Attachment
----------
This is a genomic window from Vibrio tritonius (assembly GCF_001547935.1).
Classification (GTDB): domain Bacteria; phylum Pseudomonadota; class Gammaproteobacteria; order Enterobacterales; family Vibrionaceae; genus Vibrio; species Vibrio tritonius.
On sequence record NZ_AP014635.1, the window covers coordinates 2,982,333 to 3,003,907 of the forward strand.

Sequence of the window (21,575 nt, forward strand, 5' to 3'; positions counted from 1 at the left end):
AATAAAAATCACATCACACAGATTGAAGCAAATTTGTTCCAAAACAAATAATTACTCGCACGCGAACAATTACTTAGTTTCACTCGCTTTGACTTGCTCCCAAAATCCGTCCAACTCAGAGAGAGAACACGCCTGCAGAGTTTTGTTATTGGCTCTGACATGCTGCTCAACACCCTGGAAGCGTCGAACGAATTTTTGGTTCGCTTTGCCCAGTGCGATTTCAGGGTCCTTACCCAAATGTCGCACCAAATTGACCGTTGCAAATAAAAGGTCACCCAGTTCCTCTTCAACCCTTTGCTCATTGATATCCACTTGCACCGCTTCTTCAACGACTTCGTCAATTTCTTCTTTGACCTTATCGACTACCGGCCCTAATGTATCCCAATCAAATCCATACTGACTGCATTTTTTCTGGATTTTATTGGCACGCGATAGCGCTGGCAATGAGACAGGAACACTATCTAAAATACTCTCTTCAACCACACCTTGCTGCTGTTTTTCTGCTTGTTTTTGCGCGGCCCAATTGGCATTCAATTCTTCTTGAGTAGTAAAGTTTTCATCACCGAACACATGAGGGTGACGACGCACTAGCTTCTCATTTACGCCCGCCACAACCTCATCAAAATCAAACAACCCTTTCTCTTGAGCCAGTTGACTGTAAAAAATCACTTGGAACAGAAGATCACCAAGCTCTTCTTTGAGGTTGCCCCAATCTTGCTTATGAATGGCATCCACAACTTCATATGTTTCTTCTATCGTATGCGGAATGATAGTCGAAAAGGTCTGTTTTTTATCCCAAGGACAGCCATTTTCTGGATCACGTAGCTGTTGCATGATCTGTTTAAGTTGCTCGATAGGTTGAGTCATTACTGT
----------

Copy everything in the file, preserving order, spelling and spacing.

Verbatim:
This is a genomic window from Vibrio tritonius (assembly GCF_001547935.1).
Classification (GTDB): domain Bacteria; phylum Pseudomonadota; class Gammaproteobacteria; order Enterobacterales; family Vibrionaceae; genus Vibrio; species Vibrio tritonius.
On sequence record NZ_AP014635.1, the window covers coordinates 2,982,333 to 3,003,907 of the forward strand.

Sequence of the window (21,575 nt, forward strand, 5' to 3'; positions counted from 1 at the left end):
AATAAAAATCACATCACACAGATTGAAGCAAATTTGTTCCAAAACAAATAATTACTCGCACGCGAACAATTACTTAGTTTCACTCGCTTTGACTTGCTCCCAAAATCCGTCCAACTCAGAGAGAGAACACGCCTGCAGAGTTTTGTTATTGGCTCTGACATGCTGCTCAACACCCTGGAAGCGTCGAACGAATTTTTGGTTCGCTTTGCCCAGTGCGATTTCAGGGTCCTTACCCAAATGTCGCACCAAATTGACCGTTGCAAATAAAAGGTCACCCAGTTCCTCTTCAACCCTTTGCTCATTGATATCCACTTGCACCGCTTCTTCAACGACTTCGTCAATTTCTTCTTTGACCTTATCGACTACCGGCCCTAATGTATCCCAATCAAATCCATACTGACTGCATTTTTTCTGGATTTTATTGGCACGCGATAGCGCTGGCAATGAGACAGGAACACTATCTAAAATACTCTCTTCAACCACACCTTGCTGCTGTTTTTCTGCTTGTTTTTGCGCGGCCCAATTGGCATTCAATTCTTCTTGAGTAGTAAAGTTTTCATCACCGAACACATGAGGGTGACGACGCACTAGCTTCTCATTTACGCCCGCCACAACCTCATCAAAATCAAACAACCCTTTCTCTTGAGCCAGTTGACTGTAAAAAATCACTTGGAACAGAAGATCACCAAGCTCTTCTTTGAGGTTGCCCCAATCTTGCTTATGAATGGCATCCACAACTTCATATGTTTCTTCTATCGTATGCGGAATGATAGTCGAAAAGGTCTGTTTTTTATCCCAAGGACAGCCATTTTCTGGATCACGTAGCTGTTGCATGATCTGTTTAAGTTGCTCGATAGGTTGAGTCATTACTGT